A restaurant displays a poster supporting the Yes vote, in the Caple Street area of Dublin in Ireland May 18, 2015. Irish voters approved gay marriage in May. Now, lawmakers are tackling transgender rights. Reuters

Irish transgender people may soon be able to determine their legal gender without any involvement from the medical community or government. Ireland would be the fourth country in the world to adopt this approach.

Lawmakers passed the gender recognition bill Wednesday, and the president is expected to sign the bill into law by the end of the month, reports the Guardian. The progressive legislation would base gender entirely on self-determination.

“I am so proud of my country. This legislation is something that will make an enormous difference to my life. So many times in my life, I have felt like I had to ask for permission to exist, but that will no longer be the case," Ben Power, an Irish citizen, told UTV Ireland.

The bill was brought about following a winning case involving Dr. Lydia Foy, a transgender woman. Despite undergoing surgery, she had been unable to identify herself as a woman in official documentation.

"This is a historic moment for the trans community in Ireland," Sara Phillips, the chair of TransgenderEquality Network Ireland, told the Guardian. "Trans people should be the experts of our own gender identity. Self-determination is at the core of our human rights.”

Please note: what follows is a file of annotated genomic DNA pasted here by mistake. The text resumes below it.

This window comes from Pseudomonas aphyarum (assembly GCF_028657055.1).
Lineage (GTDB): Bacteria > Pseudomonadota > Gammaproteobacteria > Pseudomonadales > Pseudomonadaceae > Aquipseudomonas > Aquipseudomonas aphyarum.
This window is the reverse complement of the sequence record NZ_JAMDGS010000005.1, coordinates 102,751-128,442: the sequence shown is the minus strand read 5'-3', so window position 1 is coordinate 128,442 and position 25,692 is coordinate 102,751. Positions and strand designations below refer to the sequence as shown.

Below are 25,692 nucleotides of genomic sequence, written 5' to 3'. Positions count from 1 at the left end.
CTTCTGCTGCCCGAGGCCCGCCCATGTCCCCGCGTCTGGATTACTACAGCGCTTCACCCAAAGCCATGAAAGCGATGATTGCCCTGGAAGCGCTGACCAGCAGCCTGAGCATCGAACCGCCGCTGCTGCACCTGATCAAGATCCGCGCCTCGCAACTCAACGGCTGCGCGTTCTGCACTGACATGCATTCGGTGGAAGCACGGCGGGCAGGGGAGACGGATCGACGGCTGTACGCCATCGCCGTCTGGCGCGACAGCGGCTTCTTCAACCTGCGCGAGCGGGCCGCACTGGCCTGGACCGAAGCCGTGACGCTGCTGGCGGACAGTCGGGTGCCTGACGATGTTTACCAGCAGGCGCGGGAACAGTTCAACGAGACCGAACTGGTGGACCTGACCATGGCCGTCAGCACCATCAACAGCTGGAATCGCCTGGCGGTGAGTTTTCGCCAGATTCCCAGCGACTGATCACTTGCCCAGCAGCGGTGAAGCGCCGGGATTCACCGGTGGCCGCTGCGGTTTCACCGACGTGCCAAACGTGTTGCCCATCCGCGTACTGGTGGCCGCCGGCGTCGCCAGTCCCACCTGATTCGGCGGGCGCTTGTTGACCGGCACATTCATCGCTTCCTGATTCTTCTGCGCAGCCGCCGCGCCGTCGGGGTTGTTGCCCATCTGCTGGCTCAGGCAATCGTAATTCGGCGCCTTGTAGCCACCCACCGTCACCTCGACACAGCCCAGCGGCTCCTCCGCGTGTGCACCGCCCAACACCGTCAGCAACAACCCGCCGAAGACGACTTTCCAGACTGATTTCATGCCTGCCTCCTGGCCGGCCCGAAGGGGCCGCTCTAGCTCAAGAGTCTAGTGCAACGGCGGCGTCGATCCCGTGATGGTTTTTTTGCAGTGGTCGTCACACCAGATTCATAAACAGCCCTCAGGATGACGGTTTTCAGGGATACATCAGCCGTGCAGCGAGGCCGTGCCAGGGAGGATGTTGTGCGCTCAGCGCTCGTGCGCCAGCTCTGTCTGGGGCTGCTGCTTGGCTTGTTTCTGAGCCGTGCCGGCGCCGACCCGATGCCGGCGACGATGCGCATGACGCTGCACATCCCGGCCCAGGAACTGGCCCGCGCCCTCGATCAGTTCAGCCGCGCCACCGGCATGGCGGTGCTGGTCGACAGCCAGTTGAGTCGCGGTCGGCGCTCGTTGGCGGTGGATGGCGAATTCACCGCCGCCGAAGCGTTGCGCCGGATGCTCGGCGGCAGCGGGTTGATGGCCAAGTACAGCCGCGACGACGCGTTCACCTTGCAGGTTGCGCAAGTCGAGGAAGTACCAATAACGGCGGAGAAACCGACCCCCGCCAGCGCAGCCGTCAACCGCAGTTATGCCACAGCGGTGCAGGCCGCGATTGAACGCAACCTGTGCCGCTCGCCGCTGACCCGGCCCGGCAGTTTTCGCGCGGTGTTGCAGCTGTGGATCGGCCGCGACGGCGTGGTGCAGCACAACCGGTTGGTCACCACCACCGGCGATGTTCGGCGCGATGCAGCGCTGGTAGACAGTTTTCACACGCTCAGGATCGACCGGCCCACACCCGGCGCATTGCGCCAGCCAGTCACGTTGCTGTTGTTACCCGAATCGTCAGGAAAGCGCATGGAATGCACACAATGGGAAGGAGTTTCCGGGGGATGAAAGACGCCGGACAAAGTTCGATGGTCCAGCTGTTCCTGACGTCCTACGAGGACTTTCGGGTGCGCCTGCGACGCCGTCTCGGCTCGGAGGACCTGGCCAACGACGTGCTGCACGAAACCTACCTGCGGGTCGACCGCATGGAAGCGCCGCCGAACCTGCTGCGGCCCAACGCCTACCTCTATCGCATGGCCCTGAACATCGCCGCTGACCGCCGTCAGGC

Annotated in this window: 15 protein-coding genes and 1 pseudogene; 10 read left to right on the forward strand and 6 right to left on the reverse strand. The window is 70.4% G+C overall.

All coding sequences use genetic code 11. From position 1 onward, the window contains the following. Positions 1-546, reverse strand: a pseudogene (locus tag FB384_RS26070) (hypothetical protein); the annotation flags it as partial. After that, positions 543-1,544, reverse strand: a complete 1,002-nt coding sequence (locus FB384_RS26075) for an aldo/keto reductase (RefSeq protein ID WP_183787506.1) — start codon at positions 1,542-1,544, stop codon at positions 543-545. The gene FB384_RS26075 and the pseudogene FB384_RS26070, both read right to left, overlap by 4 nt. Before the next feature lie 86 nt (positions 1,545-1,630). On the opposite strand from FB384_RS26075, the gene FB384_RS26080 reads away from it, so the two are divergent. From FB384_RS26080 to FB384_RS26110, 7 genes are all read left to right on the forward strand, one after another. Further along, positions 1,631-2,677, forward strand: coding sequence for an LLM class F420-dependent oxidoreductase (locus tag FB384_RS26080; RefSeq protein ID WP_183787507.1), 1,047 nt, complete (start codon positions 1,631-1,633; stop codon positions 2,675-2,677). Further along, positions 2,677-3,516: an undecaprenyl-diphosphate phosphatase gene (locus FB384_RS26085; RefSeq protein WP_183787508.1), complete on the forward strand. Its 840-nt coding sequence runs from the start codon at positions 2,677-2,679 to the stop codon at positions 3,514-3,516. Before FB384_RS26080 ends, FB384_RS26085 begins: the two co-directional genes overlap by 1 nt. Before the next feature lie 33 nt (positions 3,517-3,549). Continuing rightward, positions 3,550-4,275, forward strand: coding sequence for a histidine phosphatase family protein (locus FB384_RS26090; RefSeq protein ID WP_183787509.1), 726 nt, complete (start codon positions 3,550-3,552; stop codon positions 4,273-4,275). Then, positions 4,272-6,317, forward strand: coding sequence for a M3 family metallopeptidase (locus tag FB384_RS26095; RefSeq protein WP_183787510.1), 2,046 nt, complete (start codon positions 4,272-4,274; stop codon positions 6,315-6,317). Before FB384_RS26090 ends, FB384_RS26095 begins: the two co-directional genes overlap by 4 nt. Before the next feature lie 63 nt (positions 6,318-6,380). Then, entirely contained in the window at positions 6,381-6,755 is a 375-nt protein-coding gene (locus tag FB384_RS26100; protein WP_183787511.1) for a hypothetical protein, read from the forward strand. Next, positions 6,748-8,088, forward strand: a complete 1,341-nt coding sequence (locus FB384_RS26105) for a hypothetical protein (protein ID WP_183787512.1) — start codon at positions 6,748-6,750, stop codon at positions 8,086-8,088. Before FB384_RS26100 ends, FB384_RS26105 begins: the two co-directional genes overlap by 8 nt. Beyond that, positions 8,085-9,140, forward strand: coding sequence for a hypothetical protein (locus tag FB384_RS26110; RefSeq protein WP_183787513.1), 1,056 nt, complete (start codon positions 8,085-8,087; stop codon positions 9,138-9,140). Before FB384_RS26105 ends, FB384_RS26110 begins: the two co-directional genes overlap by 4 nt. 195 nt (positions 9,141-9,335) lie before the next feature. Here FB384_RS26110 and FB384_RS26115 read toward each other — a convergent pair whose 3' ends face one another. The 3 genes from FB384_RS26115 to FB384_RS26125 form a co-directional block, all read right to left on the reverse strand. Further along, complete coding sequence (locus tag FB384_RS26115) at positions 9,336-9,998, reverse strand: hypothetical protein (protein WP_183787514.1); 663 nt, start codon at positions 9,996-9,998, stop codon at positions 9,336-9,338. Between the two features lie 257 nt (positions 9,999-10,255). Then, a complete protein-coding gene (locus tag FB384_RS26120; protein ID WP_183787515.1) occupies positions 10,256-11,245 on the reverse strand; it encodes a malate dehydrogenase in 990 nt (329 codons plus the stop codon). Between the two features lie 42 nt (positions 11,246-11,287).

Most European countries require that transgender people undergo surgery, be diagnosed with a mental illness or get divorced if they are married in order to legally change their gender.

“This legislation puts Ireland in the small vanguard of countries that provide true equality to their transgender citizens and residents," said Mark Kelly, the executive director of the Irish Council for Civil Liberties. "The passage of the legislation is a testament to the years of dogged campaigning by the trans community and its allies, and particularly to the leadership of Lydia Foy, who first laid down the challenge to the Irish state to treat its trans citizens with dignity."

The bill speaks to an ongoing shift in Ireland, which did not decriminalize homosexuality until the 1990s, but in May passed a referendum to allow same-sex marriage through popular vote.

"The world is moving on and Ireland is taking the lead," Martin McGuinness, the deputy first minister, told CNN after Ireland voted in favor of gay marriage.